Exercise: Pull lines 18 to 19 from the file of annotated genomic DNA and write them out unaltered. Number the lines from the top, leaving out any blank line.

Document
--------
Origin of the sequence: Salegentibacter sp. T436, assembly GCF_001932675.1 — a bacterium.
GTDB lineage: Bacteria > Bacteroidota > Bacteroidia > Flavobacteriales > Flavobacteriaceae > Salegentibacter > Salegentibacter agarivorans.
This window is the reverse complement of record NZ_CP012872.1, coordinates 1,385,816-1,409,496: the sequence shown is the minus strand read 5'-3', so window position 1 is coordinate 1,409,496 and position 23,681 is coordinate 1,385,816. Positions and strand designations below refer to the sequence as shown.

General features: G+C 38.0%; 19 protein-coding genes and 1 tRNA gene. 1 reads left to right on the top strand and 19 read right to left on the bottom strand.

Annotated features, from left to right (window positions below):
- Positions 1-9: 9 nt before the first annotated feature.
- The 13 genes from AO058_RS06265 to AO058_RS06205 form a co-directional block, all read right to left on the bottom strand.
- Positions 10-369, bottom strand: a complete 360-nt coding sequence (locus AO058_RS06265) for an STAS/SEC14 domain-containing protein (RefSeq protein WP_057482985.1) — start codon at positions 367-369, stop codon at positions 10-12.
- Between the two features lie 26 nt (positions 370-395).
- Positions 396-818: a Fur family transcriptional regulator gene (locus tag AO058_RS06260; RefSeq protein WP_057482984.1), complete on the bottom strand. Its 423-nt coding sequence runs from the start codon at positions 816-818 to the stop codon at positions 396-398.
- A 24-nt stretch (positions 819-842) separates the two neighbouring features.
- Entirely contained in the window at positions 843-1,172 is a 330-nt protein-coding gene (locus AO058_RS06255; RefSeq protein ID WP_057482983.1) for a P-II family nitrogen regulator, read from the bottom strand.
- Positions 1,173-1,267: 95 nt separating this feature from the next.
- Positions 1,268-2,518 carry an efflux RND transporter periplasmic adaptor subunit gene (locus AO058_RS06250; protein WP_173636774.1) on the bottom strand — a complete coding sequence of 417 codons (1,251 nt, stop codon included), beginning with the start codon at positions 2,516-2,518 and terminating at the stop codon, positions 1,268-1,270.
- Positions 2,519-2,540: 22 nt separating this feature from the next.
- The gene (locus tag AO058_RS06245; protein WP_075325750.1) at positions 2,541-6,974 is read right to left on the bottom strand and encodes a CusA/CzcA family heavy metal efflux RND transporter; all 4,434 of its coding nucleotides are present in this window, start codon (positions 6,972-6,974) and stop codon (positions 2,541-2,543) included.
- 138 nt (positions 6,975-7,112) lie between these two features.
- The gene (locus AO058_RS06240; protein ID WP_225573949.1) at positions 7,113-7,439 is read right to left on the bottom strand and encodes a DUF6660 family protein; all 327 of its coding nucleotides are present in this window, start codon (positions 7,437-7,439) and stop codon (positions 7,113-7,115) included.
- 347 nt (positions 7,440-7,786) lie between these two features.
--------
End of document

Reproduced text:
- The gene (locus AO058_RS06240; protein ID WP_225573949.1) at positions 7,113-7,439 is read right to left on the bottom strand and encodes a DUF6660 family protein; all 327 of its coding nucleotides are present in this window, start codon (positions 7,437-7,439) and stop codon (positions 7,113-7,115) included.
- 347 nt (positions 7,440-7,786) lie between these two features.